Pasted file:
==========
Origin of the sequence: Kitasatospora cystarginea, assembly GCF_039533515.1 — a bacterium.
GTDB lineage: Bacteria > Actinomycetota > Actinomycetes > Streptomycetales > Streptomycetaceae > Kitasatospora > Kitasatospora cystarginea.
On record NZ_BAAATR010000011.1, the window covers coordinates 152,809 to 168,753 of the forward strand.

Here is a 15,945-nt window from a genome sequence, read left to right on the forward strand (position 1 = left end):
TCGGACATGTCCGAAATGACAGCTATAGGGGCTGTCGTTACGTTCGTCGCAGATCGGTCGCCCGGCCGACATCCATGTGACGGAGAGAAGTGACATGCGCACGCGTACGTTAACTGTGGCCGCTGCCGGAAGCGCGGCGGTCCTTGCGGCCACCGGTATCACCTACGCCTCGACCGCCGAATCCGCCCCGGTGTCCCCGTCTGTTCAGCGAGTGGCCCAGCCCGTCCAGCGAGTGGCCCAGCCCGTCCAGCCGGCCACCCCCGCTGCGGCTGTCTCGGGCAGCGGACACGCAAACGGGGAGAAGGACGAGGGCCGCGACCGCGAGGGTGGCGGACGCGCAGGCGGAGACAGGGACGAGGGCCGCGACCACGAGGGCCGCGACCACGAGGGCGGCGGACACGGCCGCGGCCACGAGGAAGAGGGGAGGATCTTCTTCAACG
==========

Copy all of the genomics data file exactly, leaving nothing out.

Origin of the sequence: Kitasatospora cystarginea, assembly GCF_039533515.1 — a bacterium.
GTDB lineage: Bacteria > Actinomycetota > Actinomycetes > Streptomycetales > Streptomycetaceae > Kitasatospora > Kitasatospora cystarginea.
On record NZ_BAAATR010000011.1, the window covers coordinates 152,809 to 168,753 of the forward strand.

Here is a 15,945-nt window from a genome sequence, read left to right on the forward strand (position 1 = left end):
TCGGACATGTCCGAAATGACAGCTATAGGGGCTGTCGTTACGTTCGTCGCAGATCGGTCGCCCGGCCGACATCCATGTGACGGAGAGAAGTGACATGCGCACGCGTACGTTAACTGTGGCCGCTGCCGGAAGCGCGGCGGTCCTTGCGGCCACCGGTATCACCTACGCCTCGACCGCCGAATCCGCCCCGGTGTCCCCGTCTGTTCAGCGAGTGGCCCAGCCCGTCCAGCGAGTGGCCCAGCCCGTCCAGCCGGCCACCCCCGCTGCGGCTGTCTCGGGCAGCGGACACGCAAACGGGGAGAAGGACGAGGGCCGCGACCGCGAGGGTGGCGGACGCGCAGGCGGAGACAGGGACGAGGGCCGCGACCACGAGGGCCGCGACCACGAGGGCGGCGGACACGGCCGCGGCCACGAGGAAGAGGGGAGGATCTTCTTCAACG